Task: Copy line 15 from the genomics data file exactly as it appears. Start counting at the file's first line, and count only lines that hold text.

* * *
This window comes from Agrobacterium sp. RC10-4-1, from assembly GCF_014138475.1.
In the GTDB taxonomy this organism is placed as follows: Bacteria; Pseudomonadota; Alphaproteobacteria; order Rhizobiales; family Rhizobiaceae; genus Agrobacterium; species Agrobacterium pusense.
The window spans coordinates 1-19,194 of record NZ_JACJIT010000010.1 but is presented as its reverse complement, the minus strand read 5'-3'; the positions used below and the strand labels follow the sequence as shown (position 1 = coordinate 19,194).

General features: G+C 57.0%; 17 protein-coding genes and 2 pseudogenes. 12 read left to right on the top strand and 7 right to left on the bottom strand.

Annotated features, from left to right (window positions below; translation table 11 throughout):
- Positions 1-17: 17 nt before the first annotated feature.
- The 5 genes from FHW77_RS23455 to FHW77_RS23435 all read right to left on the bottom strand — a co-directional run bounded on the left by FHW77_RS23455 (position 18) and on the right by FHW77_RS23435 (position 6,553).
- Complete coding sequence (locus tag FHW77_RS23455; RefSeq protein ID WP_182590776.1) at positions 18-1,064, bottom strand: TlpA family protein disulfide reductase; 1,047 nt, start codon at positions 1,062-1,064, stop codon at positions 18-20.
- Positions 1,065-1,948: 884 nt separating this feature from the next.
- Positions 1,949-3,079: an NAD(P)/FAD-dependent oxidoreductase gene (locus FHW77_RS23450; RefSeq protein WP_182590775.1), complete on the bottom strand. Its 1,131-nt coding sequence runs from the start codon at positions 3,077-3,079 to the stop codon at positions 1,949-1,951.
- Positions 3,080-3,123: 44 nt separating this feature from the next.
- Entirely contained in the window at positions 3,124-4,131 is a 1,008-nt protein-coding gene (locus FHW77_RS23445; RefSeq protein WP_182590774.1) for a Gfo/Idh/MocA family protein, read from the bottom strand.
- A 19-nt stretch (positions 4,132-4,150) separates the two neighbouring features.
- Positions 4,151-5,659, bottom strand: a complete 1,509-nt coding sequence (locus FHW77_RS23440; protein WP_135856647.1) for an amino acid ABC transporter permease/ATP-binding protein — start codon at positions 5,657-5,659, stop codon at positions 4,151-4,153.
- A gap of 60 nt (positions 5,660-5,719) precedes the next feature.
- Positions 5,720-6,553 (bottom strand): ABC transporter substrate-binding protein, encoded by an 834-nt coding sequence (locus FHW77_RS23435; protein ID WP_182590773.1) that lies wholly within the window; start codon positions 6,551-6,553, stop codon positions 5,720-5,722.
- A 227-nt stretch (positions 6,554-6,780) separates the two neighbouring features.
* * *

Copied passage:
- A gap of 60 nt (positions 5,660-5,719) precedes the next feature.